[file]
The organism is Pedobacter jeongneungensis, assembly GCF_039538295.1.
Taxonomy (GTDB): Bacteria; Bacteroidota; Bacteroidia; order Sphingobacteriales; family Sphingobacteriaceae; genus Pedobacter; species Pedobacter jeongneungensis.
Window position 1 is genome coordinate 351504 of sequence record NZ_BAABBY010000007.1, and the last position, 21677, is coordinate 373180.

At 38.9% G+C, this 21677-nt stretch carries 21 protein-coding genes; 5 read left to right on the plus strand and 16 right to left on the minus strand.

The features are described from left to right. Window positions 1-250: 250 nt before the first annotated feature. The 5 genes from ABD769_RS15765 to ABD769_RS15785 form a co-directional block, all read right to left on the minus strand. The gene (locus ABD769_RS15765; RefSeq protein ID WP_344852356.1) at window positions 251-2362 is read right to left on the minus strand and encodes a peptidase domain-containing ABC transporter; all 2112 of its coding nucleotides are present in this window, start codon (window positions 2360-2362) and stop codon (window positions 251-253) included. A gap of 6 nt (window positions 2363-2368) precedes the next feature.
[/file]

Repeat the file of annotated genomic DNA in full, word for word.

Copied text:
The organism is Pedobacter jeongneungensis, assembly GCF_039538295.1.
Taxonomy (GTDB): Bacteria; Bacteroidota; Bacteroidia; order Sphingobacteriales; family Sphingobacteriaceae; genus Pedobacter; species Pedobacter jeongneungensis.
Window position 1 is genome coordinate 351504 of sequence record NZ_BAABBY010000007.1, and the last position, 21677, is coordinate 373180.

At 38.9% G+C, this 21677-nt stretch carries 21 protein-coding genes; 5 read left to right on the plus strand and 16 right to left on the minus strand.

The features are described from left to right. Window positions 1-250: 250 nt before the first annotated feature. The 5 genes from ABD769_RS15765 to ABD769_RS15785 form a co-directional block, all read right to left on the minus strand. The gene (locus ABD769_RS15765; RefSeq protein ID WP_344852356.1) at window positions 251-2362 is read right to left on the minus strand and encodes a peptidase domain-containing ABC transporter; all 2112 of its coding nucleotides are present in this window, start codon (window positions 2360-2362) and stop codon (window positions 251-253) included. A gap of 6 nt (window positions 2363-2368) precedes the next feature.